Corbitt opposed the Motion arguing that it was barred by issue and claim preclusion because the State Court had dismissed the First UD Action with prejudice. Corbitt further argued that: (1) Aurora's Motion was brought in violation of her Notice of Unavailability filed on July 20, 2010; (2) it was a non-core proceeding; (3) it was barred by the automatic stay; (4) Aurora lacked standing because it had failed to file a proof of claim; and (5) Aurora had violated the Fair Debt Collection Practices Act ("FDCPA") by foreclosing on the Property. Corbitt also asked for sanctions due to Aurora's bad faith.

The bankruptcy court heard Aurora's Motion on August 31 as scheduled; Corbitt did not appear. On that same date, the bankruptcy court entered Civil Minutes setting forth its findings and conclusions. The court determined that Aurora had established its ownership of the Property prepetition; therefore, Aurora was entitled to relief under section 362(d)(2) because Corbitt had no equity in the Property and it was not necessary for reorganization. The court rejected all of Corbitt's arguments.

25 Specifically, it found that: (1) the Judgment clearly determined 26 that Aurora's Second UD Action was not barred by issue or claim 27 preclusion; (2) Corbitt had failed to serve her Notice of 28 Unavailability on Aurora, assuming even such a notice was 1 enforceable; (3) a proceeding to terminate, annul or modify the 2 automatic stay is plainly a core proceeding under 28 U.S.C. 3 § 157(b)(2)(G), and seeking relief from stay was not a violation 4 of the stay; (4) Aurora was not required to file a proof of claim 5 because it offered a Trustee's Deed establishing its interest in 6 the Property, thus Aurora had standing; (5) Corbitt's accusation 7 that Aurora violated the FDCPA was not properly before the court; 8 such a matter needed to be litigated in an adversary proceeding or 9 brought before the district or state court; and (6) Corbitt was 10 not entitled to sanctions because she failed to plead any facts 11 showing that Aurora's motive in filing the Motion was anything 12 other than to protect its interest.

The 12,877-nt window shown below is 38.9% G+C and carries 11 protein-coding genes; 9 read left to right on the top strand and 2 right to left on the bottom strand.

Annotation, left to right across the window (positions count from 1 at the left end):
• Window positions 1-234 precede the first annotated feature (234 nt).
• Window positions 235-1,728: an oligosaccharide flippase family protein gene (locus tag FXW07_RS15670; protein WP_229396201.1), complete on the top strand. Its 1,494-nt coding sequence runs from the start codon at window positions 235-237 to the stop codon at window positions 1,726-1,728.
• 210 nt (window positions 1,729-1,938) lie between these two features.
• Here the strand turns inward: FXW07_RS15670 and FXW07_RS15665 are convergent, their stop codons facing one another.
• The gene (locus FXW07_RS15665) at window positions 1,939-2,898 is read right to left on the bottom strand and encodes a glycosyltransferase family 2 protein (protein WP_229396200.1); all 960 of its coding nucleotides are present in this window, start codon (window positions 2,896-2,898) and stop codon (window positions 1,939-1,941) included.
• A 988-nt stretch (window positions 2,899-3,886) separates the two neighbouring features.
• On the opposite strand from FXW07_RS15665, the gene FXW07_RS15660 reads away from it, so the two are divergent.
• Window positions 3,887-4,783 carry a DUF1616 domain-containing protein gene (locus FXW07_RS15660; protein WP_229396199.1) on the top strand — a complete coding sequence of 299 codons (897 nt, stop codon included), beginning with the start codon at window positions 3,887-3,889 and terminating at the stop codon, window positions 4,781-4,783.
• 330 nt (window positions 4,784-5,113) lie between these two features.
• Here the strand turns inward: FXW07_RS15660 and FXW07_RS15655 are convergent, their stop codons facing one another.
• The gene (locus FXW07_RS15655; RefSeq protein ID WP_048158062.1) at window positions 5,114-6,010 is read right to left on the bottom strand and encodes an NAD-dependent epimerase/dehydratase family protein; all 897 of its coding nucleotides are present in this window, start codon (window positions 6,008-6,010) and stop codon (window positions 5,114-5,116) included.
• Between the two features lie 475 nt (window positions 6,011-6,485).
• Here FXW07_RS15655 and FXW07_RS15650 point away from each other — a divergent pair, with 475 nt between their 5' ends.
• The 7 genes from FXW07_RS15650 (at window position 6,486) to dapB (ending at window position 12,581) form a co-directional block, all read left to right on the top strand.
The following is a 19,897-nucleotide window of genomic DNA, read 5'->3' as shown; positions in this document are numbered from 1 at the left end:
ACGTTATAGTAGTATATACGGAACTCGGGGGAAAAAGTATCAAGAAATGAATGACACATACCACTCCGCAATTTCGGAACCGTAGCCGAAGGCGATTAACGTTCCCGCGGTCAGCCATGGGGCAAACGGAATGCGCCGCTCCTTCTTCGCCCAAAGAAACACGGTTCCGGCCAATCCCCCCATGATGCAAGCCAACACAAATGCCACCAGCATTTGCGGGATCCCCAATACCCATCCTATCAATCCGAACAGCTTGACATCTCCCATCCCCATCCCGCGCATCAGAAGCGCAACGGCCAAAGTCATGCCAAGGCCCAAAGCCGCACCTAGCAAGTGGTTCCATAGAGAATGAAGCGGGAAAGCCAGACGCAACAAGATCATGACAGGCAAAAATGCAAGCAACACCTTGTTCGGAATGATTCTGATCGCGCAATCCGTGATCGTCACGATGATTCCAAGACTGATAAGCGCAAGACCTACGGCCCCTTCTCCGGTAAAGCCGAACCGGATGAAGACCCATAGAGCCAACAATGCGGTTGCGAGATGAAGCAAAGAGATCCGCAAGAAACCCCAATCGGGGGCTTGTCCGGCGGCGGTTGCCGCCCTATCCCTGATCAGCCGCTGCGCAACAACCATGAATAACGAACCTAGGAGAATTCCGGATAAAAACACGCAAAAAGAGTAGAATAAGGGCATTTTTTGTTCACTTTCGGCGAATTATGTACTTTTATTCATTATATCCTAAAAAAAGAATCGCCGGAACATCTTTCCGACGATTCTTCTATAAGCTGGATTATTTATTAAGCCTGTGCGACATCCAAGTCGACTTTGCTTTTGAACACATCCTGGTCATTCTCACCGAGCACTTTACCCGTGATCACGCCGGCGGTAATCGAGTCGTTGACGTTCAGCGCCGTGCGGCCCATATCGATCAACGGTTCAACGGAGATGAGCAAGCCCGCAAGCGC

13 Corbitt's premature Notice of Appeal filed on September 3, 14 2010, was deemed timely once the bankruptcy court entered a Civil 15 Minute Order granting the Motion on September 7, 2010. Rule 16 8002(a). On October 8, 2010, the motions panel issued an order 17 denying Corbitt's emergency motion for stay pending appeal. On 18 October 13, 2010, the motions panel issued an order denying 19 Corbitt's motion to reconsider the October 8 order.

On 20 November 2, 2010, the motions panel issued an order denying 21 Corbitt's second motion to reconsider the October 8 order. 22 II. JURISDICTION 23 The bankruptcy court had jurisdiction under 28 U.S.C. §§ 1334 24 and 157(b)(2)(G). An order granting or denying a motion for 25 relief from the automatic stay is a final, appealable order. 26 Centofante v. CBJ Dev., Inc. (In re CBJ Dev., Inc.), 202 B.R. 467, 27 469 (9th Cir. BAP 1996). Therefore, we have jurisdiction under 28 28 U.S.C. § 158.

III. ISSUE

2 Did the bankruptcy court abuse its discretion in granting 3 relief from stay to Aurora? 4 IV. STANDARD OF REVIEW 5 We review the bankruptcy court's decision to grant relief 6 from the automatic stay for an abuse of discretion. Kronemeyer v. 7 Am. Contractors Indem. Co. (In re Kronemeyer), 405 B.R. 915, 918 8 (9th Cir. BAP 2009). In applying an abuse of discretion test, we 9 first determine de novo whether the bankruptcy court identified 10 the correct legal rule to apply to the relief requested. United 11 States v. Hinkson, 585 F.3d 1247, 1262 (9th Cir. 2009). If it 12 did, we then determine whether its "application of the correct 13 legal standard [to the facts] was (1) illogical, (2)implausible, 14 or (3) without support in inferences that may be drawn from the 15 facts in the record." Id. (internal quotation marks omitted). If 16 the bankruptcy court did not identify the correct legal rule, or 17 its application of the correct legal standard to the facts was 18 illogical, implausible, or without support in inferences that may 19 be drawn from the facts in the record, then the bankruptcy court 20 has abused its discretion. Id.

V. DISCUSSION

The Bankruptcy Court Did Not Abuse Its Discretion When It Granted Aurora's Motion For Relief From The Automatic Stay.

A. Section 362(d)(2).

Section 362(d)(2) provides that "on request of a party in interest and after notice and a hearing, the court shall grant relief from the stay . . . with respect to a stay of an act against property . . . if - (A) the debtor does not have an equity in such property; and (B) such property is not necessary to an 2 effective reorganization[.]" The party requesting relief has the 3 burden to prove a debtor's lack of equity, and the debtor has the 4 burden as to all other issues. Section 362(g). 5 "The proper definition of 'equity' for purposes of 6 § 362(d)(2)(A) is the difference between the value of the property 7 and all the encumbrances upon it." Sun Valley Newspapers, Inc. v. 8 Sun World Corp. (In re Sun Valley Newspapers, Inc.), 171 B.R. 71, 9 75 (9th Cir. BAP 1994)(citing Stewart v. Gurley, 745 F.2d 1194, 10 1196 (9th Cir. 1996)). As for section 362(d)(2)(B), a debtor must 11 show that there is "a reasonable possibility of a successful 12 reorganization within a reasonable time." United Sav. Ass'n v. 13 Timbers of Inwood Forest Assoc. Ltd., 484 U.S. 365, 376 (1988).